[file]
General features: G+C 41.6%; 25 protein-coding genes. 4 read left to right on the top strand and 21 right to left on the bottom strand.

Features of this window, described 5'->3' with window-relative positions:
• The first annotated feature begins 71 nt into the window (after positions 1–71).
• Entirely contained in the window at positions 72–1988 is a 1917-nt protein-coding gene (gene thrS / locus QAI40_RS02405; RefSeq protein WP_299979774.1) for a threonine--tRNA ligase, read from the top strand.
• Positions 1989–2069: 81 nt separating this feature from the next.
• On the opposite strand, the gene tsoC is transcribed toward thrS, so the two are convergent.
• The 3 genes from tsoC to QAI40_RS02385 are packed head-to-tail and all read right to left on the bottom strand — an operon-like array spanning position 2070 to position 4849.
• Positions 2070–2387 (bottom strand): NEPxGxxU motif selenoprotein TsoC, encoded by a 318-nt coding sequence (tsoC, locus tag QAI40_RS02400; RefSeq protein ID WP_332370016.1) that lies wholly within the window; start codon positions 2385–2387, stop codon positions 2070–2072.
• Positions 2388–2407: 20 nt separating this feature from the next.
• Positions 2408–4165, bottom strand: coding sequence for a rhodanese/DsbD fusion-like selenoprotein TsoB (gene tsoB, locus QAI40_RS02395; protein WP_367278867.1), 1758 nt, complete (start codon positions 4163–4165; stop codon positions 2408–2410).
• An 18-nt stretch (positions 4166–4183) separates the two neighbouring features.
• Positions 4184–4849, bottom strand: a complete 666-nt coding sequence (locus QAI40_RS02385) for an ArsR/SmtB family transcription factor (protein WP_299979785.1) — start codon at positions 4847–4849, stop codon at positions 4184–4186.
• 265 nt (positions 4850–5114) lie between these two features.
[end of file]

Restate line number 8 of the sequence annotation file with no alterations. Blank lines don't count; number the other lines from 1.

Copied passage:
• Positions 2070–2387 (bottom strand): NEPxGxxU motif selenoprotein TsoC, encoded by a 318-nt coding sequence (tsoC, locus tag QAI40_RS02400; RefSeq protein ID WP_332370016.1) that lies wholly within the window; start codon positions 2385–2387, stop codon positions 2070–2072.